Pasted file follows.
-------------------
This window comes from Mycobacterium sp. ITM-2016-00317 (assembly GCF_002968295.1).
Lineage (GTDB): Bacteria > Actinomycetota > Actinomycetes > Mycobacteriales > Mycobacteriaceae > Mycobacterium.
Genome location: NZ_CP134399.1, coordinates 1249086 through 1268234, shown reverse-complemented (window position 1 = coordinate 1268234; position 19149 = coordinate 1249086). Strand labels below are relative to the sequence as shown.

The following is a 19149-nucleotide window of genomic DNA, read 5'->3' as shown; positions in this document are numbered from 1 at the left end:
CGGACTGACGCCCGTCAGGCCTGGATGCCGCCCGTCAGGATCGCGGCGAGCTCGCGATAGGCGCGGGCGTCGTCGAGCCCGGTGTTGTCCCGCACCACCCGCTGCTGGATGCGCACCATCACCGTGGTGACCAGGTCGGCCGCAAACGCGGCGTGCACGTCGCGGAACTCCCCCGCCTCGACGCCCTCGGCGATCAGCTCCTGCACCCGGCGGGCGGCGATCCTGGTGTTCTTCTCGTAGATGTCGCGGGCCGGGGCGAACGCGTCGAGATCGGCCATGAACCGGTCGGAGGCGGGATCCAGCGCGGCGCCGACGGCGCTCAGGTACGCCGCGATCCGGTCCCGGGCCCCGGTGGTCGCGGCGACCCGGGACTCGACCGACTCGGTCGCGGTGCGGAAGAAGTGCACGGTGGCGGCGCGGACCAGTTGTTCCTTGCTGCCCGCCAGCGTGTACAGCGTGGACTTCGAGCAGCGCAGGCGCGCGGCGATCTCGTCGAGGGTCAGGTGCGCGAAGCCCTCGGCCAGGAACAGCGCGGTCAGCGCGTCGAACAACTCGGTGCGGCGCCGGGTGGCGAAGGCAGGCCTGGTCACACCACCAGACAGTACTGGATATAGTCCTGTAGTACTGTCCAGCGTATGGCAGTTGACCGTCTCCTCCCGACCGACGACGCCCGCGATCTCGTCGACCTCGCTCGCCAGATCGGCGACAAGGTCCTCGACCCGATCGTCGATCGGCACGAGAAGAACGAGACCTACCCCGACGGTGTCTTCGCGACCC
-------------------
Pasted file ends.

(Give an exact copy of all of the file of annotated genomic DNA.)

This window comes from Mycobacterium sp. ITM-2016-00317 (assembly GCF_002968295.1).
Lineage (GTDB): Bacteria > Actinomycetota > Actinomycetes > Mycobacteriales > Mycobacteriaceae > Mycobacterium.
Genome location: NZ_CP134399.1, coordinates 1249086 through 1268234, shown reverse-complemented (window position 1 = coordinate 1268234; position 19149 = coordinate 1249086). Strand labels below are relative to the sequence as shown.

The following is a 19149-nucleotide window of genomic DNA, read 5'->3' as shown; positions in this document are numbered from 1 at the left end:
CGGACTGACGCCCGTCAGGCCTGGATGCCGCCCGTCAGGATCGCGGCGAGCTCGCGATAGGCGCGGGCGTCGTCGAGCCCGGTGTTGTCCCGCACCACCCGCTGCTGGATGCGCACCATCACCGTGGTGACCAGGTCGGCCGCAAACGCGGCGTGCACGTCGCGGAACTCCCCCGCCTCGACGCCCTCGGCGATCAGCTCCTGCACCCGGCGGGCGGCGATCCTGGTGTTCTTCTCGTAGATGTCGCGGGCCGGGGCGAACGCGTCGAGATCGGCCATGAACCGGTCGGAGGCGGGATCCAGCGCGGCGCCGACGGCGCTCAGGTACGCCGCGATCCGGTCCCGGGCCCCGGTGGTCGCGGCGACCCGGGACTCGACCGACTCGGTCGCGGTGCGGAAGAAGTGCACGGTGGCGGCGCGGACCAGTTGTTCCTTGCTGCCCGCCAGCGTGTACAGCGTGGACTTCGAGCAGCGCAGGCGCGCGGCGATCTCGTCGAGGGTCAGGTGCGCGAAGCCCTCGGCCAGGAACAGCGCGGTCAGCGCGTCGAACAACTCGGTGCGGCGCCGGGTGGCGAAGGCAGGCCTGGTCACACCACCAGACAGTACTGGATATAGTCCTGTAGTACTGTCCAGCGTATGGCAGTTGACCGTCTCCTCCCGACCGACGACGCCCGCGATCTCGTCGACCTCGCTCGCCAGATCGGCGACAAGGTCCTCGACCCGATCGTCGATCGGCACGAGAAGAACGAGACCTACCCCGACGGTGTCTTCGCGACCC